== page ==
TURLCodec = class(TCustomCodec) protected (* IMPLEMENTS :: ICodecProcess *) procedure Encode(const Source: IBinaryTransport; const Target: IBinaryTransport); override; procedure Decode(const Source: IBinaryTransport; const Target: IBinaryTransport); override; protected function MakeCodecInfo: TCodecInfo; override; end;
Using a codec
A codec should never be used directly, but via proxy. This gives the framework a chance to create instances on demand, and also makes sure you don’t compile in codecs you never use. A few basic codec classes will be registered when your application starts – but these have always been compiled with your Smart application so there is little or no difference with regards to size or speed.
The benefits however are great: all codecs register with a central manager, they also register their mime-type (the format they work on), making it possible for you to query the codec-manager if it supports a specific encoding/decoding mechanism.
And naturally, it gives us uniformity with regards to data processing.
Here is an example of using the codec-api to URL encode a string:
var LBinding: TCodecBinding; LList: TCodecList; LSource: TStream; LTarget: TStream; LReader: TReader; LWriter: TWriter; begin if CodecManager.QueryByName('url', LList) then begin LSource := TMemoryStream.Create; try LTarget := TMemoryStream.Create; try LWriter := TWriter.Create(LSource as IBinaryTransport); try LWriter.Options := [woEmulateCursor, woFlexibleBoundaries]; LWriter.write( TDataType.StringToBytes("This is a string ready for URL-encoding!") ); finally LWriter.free; end; LSource.position := 0; LBinding := TCodecBinding.Create(LList); try LBinding.Input := LSource as IBinaryTransport; LBinding.Output := LTarget as IBinaryTransport; LBinding.Encode(); finally LBinding.free; end; LTarget.position := 0; LReader := TReader.Create(LTarget as IBinaryTransport); try var LBytes := LReader.Read(LTarget.Size); writeln( TDataType.bytesToString(LBytes) ); finally LReader.free; end; finally LTarget.free; end; finally LSource.free; end; end;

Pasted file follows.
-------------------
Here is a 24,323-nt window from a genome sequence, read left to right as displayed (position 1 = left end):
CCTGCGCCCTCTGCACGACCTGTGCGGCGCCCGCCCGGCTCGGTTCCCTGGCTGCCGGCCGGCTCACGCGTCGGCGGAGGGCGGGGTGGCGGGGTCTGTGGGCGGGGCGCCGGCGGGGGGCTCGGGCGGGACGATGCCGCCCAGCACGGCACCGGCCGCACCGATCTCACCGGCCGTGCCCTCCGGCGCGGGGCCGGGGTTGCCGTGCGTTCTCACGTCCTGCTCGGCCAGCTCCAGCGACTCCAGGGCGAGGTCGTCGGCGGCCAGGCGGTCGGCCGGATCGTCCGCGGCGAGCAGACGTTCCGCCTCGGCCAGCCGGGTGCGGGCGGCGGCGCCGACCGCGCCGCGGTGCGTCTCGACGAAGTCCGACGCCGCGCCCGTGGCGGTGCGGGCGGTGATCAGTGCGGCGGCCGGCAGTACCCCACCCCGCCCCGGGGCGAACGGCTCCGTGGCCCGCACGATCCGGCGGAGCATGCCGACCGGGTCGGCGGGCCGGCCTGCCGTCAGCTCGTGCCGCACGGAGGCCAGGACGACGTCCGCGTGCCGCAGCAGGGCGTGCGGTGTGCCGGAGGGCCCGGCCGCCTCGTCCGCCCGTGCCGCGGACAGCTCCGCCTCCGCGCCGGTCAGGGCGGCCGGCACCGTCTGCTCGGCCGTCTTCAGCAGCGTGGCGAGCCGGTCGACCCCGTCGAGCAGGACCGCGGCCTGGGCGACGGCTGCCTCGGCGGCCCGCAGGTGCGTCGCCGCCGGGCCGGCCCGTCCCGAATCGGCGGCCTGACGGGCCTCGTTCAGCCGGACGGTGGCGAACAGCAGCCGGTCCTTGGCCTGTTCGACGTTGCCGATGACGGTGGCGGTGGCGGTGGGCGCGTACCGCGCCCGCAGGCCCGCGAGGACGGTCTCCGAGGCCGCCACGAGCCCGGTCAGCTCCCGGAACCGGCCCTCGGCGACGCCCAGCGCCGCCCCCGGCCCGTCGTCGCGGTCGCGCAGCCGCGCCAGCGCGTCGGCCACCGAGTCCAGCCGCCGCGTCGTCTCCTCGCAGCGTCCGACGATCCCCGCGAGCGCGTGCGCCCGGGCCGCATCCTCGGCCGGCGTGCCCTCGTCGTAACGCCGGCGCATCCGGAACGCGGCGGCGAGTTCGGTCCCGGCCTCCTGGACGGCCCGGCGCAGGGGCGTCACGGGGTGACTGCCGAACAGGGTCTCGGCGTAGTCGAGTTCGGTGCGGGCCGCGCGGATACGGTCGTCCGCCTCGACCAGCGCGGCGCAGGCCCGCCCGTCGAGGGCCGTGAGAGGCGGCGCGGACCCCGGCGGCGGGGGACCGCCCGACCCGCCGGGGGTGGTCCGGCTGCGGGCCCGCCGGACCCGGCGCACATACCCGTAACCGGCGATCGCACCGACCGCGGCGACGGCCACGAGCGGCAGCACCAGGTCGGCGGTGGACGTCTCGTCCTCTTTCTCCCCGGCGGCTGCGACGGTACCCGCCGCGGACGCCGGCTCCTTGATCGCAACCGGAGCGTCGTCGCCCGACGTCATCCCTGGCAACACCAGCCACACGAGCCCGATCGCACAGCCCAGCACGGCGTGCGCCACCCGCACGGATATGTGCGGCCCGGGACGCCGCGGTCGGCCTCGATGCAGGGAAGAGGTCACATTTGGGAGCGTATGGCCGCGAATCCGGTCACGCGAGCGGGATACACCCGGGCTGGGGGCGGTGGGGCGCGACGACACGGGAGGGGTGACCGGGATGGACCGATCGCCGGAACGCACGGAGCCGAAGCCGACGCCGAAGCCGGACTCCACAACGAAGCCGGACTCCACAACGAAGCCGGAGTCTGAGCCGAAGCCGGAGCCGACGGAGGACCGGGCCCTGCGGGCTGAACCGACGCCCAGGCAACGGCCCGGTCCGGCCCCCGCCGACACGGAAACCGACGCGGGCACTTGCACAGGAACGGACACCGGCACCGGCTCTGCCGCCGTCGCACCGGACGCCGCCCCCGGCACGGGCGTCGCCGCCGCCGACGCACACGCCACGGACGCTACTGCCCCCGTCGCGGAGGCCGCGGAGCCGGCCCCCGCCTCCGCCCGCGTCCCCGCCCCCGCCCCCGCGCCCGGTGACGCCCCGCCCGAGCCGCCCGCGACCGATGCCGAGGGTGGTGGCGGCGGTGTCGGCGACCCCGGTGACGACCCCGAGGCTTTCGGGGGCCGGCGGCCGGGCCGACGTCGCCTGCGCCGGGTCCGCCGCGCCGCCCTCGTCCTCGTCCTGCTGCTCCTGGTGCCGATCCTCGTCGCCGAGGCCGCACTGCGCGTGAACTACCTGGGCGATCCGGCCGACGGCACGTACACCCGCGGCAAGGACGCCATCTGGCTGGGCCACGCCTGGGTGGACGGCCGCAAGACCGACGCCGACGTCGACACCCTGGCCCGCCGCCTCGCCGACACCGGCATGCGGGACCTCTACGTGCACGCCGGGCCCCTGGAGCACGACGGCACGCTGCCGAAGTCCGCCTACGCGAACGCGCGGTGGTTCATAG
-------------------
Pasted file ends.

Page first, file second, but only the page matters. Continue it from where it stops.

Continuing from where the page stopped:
The cool part here is that the data can be anything. The source can be a stream, a buffer, a memory allocation – even a socket (!) Same with the target. As long as the target object implements IBinaryTransport the codecs will do their bussiness regardless of medium.
URL, Base64, UTF8, UTF16 .. and encryption ciphers naturally .. all these processes can now be represented under a single, efficient and small framework. And yes, there will naturally be top-level functions for these, same as before. I don’t expect people to write all of this every time they need to URL encode a string.
The point here is depth, and that Smart Mobile Studio applications can now do more and more of what you would expect from a native compiled system.